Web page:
His latest play began in New York with ensemble exercises. We cooked, says Grote. Everyone brought in anecdotes and research materials; we interviewed each other. Although Grote has investigated industrial agriculture, the play comes at its topic sideways, and is not, he says, about gourmet culture or a polemic on how we eat. Like 1001, the play is nonlinear and theatrically inventive. As for the porcine hero, farm hogs are indeed running away and mating with wild boars in some states, Grote observes. Their offspring are highly intelligent and invasive, and wreak havoc on other species.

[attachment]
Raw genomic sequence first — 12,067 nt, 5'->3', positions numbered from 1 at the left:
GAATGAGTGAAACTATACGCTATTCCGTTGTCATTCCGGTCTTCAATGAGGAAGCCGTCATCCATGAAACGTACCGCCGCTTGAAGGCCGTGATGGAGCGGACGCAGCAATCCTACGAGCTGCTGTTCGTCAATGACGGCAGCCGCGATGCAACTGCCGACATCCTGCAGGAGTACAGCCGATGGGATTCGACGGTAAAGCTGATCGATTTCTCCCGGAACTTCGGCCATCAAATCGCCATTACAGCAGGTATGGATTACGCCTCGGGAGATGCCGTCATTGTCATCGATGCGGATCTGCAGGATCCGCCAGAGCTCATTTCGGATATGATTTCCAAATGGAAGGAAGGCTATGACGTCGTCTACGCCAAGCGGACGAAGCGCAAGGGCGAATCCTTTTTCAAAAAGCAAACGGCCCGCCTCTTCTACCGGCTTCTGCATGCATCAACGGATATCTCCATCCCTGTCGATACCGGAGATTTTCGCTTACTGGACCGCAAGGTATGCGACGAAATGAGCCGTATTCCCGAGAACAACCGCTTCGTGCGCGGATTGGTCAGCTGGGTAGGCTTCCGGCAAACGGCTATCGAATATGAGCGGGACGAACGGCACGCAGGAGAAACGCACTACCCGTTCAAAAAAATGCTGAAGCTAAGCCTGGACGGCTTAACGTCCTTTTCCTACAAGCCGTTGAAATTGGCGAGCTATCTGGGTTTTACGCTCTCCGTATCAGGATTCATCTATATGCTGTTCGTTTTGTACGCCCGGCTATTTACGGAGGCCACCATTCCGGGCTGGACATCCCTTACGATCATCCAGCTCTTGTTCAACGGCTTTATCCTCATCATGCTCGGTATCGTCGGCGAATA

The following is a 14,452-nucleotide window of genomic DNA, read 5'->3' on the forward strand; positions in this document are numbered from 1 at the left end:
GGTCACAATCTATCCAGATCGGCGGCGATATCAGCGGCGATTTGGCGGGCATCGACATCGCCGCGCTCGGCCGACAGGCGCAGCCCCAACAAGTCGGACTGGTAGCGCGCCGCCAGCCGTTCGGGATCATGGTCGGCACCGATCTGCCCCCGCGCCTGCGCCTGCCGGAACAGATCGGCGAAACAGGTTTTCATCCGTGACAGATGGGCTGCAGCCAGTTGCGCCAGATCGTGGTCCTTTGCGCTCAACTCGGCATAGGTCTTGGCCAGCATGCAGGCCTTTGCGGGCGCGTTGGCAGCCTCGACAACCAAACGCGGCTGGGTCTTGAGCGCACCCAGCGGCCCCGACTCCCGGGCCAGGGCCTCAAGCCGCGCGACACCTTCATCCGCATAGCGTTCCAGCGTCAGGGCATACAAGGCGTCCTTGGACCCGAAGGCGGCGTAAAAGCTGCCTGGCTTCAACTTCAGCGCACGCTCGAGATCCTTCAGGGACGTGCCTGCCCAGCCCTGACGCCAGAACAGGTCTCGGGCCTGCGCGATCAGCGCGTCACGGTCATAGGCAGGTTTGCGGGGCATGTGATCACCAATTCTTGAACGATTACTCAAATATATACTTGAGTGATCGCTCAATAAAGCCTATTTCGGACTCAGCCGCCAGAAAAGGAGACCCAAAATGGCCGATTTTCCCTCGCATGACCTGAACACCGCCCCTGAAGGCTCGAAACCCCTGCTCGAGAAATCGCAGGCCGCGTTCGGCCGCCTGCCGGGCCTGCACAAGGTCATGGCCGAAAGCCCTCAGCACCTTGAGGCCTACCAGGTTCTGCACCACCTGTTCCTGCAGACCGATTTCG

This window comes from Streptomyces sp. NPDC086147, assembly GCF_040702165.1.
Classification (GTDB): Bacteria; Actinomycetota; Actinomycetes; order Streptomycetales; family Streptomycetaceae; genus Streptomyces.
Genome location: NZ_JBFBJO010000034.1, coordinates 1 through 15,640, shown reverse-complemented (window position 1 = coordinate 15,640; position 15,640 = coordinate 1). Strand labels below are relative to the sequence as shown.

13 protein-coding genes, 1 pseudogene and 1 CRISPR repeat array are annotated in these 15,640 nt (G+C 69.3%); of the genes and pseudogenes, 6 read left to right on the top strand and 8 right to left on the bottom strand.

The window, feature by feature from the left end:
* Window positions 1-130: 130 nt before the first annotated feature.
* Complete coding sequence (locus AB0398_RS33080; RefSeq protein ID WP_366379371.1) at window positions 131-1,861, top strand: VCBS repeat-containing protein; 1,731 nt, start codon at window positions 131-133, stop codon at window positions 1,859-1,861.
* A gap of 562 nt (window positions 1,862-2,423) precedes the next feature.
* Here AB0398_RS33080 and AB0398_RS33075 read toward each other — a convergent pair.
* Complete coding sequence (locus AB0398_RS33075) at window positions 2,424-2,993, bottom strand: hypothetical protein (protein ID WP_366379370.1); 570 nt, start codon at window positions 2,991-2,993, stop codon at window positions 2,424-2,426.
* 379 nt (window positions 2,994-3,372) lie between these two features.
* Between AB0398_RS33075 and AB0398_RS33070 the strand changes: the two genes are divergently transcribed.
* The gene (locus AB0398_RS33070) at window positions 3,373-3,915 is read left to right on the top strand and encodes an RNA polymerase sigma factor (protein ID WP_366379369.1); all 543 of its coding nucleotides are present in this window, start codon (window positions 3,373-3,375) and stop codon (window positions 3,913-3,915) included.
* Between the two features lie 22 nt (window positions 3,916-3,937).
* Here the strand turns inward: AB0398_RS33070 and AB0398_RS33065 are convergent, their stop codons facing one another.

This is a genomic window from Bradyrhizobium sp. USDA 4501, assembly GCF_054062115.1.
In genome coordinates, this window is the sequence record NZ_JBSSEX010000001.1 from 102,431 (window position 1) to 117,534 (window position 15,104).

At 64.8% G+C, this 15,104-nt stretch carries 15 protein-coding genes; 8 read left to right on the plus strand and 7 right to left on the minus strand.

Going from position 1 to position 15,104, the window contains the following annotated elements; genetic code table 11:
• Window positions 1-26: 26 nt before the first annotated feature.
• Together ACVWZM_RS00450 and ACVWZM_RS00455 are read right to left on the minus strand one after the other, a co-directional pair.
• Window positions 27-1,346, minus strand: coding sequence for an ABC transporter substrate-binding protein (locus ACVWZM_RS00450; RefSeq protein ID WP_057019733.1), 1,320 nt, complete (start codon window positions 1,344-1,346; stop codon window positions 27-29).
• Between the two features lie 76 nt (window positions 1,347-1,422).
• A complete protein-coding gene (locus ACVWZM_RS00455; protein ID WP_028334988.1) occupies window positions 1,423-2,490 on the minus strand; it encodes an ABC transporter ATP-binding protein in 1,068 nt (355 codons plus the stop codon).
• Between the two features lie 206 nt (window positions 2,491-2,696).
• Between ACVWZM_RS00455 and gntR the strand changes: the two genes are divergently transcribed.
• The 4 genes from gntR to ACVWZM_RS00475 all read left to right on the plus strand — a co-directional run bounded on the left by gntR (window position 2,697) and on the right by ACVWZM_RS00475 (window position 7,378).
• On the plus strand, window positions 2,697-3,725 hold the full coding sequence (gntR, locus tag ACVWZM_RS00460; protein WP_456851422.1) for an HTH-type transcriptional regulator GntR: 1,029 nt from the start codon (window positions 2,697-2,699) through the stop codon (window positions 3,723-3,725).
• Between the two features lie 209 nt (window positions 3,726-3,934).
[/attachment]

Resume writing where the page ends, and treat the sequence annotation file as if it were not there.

This is a particularly difficult time for new plays, and Grote is grateful for artistic director Kent Thompsons dedication to original and risk-taking work: 1001 has had several productions after its start in Denver.
The New Play Summit, which starts today and runs through Saturday at the Denver Performing Arts Complex, features panels, discussions and four readings. The Civilization reading takes place at 7:30 p.m. on Friday. For details, call 303-893-6030 or go to www.denvercenter.org/summit.
Feb. 11-13, 2010